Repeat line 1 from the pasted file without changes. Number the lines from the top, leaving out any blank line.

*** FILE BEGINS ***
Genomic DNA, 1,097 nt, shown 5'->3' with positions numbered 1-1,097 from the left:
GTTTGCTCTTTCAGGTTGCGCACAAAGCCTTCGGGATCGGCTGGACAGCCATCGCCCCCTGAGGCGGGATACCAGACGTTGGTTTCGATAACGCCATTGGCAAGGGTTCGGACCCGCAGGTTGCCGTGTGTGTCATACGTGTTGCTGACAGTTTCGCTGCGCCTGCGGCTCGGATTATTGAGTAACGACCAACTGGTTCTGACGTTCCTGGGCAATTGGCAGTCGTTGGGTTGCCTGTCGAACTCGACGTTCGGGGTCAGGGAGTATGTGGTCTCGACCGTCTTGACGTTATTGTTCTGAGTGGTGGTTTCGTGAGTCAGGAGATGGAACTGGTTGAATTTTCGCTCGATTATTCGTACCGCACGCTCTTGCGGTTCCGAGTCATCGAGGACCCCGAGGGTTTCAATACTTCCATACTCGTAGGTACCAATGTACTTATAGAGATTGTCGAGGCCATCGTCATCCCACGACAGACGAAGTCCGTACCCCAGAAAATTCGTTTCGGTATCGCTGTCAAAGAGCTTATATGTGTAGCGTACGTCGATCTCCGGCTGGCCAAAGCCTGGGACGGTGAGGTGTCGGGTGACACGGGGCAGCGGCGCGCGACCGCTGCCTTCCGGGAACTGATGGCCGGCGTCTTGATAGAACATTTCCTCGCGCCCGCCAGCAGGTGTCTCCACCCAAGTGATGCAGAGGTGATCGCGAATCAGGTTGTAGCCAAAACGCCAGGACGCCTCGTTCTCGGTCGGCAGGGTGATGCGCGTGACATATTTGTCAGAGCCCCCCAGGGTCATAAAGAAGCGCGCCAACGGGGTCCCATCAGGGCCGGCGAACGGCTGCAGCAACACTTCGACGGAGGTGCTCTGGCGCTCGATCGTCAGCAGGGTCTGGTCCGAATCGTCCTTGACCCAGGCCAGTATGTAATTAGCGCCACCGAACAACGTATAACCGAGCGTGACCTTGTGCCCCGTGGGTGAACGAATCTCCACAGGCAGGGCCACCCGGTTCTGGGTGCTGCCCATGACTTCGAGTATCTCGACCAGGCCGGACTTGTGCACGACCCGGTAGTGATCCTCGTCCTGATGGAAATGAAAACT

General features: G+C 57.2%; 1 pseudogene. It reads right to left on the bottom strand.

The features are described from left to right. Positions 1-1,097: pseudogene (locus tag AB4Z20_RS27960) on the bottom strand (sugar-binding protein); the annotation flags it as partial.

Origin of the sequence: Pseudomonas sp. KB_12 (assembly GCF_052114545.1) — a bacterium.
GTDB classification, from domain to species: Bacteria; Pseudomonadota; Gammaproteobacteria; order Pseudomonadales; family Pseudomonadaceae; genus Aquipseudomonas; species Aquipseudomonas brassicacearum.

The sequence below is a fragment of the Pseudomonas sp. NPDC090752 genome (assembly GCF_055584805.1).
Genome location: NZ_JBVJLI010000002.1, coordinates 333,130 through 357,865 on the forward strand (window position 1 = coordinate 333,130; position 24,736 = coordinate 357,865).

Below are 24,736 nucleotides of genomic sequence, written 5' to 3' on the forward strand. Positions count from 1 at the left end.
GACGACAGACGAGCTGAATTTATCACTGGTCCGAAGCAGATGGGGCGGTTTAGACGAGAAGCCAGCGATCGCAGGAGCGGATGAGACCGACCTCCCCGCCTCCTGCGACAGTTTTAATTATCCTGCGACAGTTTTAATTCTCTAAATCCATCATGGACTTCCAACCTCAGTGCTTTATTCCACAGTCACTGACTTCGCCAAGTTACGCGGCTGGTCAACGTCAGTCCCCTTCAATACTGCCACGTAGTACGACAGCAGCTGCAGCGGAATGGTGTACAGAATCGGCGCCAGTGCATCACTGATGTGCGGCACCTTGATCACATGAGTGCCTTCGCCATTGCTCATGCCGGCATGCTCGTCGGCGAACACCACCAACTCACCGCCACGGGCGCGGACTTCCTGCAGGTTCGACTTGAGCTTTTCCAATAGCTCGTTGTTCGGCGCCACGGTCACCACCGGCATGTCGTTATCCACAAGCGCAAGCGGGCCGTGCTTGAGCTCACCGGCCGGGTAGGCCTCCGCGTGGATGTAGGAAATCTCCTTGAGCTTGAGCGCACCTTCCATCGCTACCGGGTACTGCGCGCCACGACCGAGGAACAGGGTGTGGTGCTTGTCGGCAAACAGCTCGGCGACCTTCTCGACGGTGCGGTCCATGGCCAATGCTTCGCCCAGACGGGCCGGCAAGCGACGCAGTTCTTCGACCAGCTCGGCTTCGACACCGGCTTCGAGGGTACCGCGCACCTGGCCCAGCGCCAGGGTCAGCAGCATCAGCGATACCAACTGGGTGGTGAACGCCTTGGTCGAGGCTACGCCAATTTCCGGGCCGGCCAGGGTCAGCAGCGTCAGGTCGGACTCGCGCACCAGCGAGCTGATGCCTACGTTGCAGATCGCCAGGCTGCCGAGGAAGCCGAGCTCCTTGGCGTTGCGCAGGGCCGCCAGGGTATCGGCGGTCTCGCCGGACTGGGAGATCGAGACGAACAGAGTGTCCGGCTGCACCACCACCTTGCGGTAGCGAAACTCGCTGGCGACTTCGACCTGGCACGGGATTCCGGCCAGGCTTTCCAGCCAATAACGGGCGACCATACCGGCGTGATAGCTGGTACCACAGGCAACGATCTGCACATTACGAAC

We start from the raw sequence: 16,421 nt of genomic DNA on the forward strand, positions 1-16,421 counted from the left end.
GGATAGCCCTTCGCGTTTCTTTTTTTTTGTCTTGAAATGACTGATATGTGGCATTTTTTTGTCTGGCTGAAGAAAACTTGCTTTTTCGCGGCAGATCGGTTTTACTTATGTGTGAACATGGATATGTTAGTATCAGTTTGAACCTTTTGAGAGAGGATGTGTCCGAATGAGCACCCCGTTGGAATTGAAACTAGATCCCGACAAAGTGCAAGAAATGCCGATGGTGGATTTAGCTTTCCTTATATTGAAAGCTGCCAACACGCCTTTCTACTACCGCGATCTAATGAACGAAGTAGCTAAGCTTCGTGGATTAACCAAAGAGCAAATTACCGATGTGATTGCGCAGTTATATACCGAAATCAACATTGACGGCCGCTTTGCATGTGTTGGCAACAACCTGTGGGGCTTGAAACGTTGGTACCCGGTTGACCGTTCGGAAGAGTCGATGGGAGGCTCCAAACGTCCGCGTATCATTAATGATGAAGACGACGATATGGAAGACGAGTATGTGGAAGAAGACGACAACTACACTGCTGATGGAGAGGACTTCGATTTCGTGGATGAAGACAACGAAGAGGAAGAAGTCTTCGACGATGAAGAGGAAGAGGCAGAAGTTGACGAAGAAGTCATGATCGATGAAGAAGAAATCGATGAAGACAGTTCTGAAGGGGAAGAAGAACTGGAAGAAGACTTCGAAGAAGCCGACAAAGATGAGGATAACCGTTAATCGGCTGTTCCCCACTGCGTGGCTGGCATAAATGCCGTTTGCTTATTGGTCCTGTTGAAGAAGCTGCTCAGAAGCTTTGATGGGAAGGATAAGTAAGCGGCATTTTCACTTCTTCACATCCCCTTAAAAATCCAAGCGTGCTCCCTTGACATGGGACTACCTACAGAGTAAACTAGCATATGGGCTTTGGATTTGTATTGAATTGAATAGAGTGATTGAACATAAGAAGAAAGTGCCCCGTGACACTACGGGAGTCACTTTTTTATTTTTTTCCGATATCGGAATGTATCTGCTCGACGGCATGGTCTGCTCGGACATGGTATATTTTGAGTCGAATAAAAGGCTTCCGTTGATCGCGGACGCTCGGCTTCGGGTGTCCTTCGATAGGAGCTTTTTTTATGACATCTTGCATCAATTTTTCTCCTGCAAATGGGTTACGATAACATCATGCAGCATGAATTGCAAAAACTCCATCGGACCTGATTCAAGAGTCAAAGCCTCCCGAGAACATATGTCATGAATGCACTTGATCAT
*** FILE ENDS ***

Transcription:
Genomic DNA, 1,097 nt, shown 5'->3' with positions numbered 1-1,097 from the left: